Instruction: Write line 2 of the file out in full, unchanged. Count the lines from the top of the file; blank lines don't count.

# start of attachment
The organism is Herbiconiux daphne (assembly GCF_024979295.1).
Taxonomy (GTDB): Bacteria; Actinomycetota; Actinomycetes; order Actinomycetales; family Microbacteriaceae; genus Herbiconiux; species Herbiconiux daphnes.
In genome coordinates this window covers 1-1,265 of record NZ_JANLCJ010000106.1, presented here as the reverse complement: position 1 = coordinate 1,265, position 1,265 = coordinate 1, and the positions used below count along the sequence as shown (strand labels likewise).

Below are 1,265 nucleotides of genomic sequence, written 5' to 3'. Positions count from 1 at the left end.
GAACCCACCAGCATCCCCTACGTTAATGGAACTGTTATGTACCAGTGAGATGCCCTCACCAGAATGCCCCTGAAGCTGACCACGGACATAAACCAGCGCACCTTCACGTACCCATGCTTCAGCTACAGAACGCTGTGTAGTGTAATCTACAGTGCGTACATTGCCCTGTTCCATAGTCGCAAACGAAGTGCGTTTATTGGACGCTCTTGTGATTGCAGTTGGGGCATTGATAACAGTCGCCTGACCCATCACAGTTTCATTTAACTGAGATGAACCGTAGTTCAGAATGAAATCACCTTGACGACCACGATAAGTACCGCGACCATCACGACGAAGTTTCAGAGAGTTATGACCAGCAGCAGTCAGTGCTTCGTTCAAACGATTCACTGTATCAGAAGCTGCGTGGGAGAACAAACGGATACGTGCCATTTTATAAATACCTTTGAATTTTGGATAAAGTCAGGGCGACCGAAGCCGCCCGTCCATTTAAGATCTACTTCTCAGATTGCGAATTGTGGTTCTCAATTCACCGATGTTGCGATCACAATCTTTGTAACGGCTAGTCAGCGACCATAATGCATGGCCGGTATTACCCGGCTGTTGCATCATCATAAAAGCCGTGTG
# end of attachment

Taxonomy (GTDB): Bacteria; Actinomycetota; Actinomycetes; order Actinomycetales; family Microbacteriaceae; genus Herbiconiux; species Herbiconiux daphnes.